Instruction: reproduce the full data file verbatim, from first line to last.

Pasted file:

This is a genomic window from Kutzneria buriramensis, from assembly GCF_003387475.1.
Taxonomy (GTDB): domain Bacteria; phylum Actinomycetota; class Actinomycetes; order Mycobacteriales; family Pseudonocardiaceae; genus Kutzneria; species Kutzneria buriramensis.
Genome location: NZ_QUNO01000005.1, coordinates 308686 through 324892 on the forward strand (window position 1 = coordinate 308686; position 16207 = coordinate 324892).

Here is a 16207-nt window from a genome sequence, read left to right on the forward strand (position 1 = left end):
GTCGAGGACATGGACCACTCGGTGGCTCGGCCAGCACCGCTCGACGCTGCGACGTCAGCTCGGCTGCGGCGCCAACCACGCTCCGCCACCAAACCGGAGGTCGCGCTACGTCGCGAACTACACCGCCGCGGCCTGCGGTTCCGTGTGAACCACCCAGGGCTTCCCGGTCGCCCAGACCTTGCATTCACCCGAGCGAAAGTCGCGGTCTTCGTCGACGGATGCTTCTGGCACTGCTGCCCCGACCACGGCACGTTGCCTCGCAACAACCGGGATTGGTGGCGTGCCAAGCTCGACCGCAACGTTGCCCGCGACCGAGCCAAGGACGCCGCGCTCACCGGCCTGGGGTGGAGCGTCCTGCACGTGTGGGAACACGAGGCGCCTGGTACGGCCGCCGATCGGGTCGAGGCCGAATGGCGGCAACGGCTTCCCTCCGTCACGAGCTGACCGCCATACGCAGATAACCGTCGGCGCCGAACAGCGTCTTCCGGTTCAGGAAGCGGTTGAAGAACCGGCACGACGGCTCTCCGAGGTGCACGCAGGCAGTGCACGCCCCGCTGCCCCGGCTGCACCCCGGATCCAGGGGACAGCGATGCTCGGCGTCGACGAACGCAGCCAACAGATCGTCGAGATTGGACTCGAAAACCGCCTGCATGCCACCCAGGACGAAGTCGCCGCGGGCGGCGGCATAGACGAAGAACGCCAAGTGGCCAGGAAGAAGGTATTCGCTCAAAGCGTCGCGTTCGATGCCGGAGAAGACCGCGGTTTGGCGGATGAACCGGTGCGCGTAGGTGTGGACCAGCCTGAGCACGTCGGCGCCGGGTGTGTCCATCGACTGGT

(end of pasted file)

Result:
This is a genomic window from Kutzneria buriramensis, from assembly GCF_003387475.1.
Taxonomy (GTDB): domain Bacteria; phylum Actinomycetota; class Actinomycetes; order Mycobacteriales; family Pseudonocardiaceae; genus Kutzneria; species Kutzneria buriramensis.
Genome location: NZ_QUNO01000005.1, coordinates 308686 through 324892 on the forward strand (window position 1 = coordinate 308686; position 16207 = coordinate 324892).

Here is a 16207-nt window from a genome sequence, read left to right on the forward strand (position 1 = left end):
GTCGAGGACATGGACCACTCGGTGGCTCGGCCAGCACCGCTCGACGCTGCGACGTCAGCTCGGCTGCGGCGCCAACCACGCTCCGCCACCAAACCGGAGGTCGCGCTACGTCGCGAACTACACCGCCGCGGCCTGCGGTTCCGTGTGAACCACCCAGGGCTTCCCGGTCGCCCAGACCTTGCATTCACCCGAGCGAAAGTCGCGGTCTTCGTCGACGGATGCTTCTGGCACTGCTGCCCCGACCACGGCACGTTGCCTCGCAACAACCGGGATTGGTGGCGTGCCAAGCTCGACCGCAACGTTGCCCGCGACCGAGCCAAGGACGCCGCGCTCACCGGCCTGGGGTGGAGCGTCCTGCACGTGTGGGAACACGAGGCGCCTGGTACGGCCGCCGATCGGGTCGAGGCCGAATGGCGGCAACGGCTTCCCTCCGTCACGAGCTGACCGCCATACGCAGATAACCGTCGGCGCCGAACAGCGTCTTCCGGTTCAGGAAGCGGTTGAAGAACCGGCACGACGGCTCTCCGAGGTGCACGCAGGCAGTGCACGCCCCGCTGCCCCGGCTGCACCCCGGATCCAGGGGACAGCGATGCTCGGCGTCGACGAACGCAGCCAACAGATCGTCGAGATTGGACTCGAAAACCGCCTGCATGCCACCCAGGACGAAGTCGCCGCGGGCGGCGGCATAGACGAAGAACGCCAAGTGGCCAGGAAGAAGGTATTCGCTCAAAGCGTCGCGTTCGATGCCGGAGAAGACCGCGGTTTGGCGGATGAACCGGTGCGCGTAGGTGTGGACCAGCCTGAGCACGTCGGCGCCGGGTGTGTCCATCGACTGGT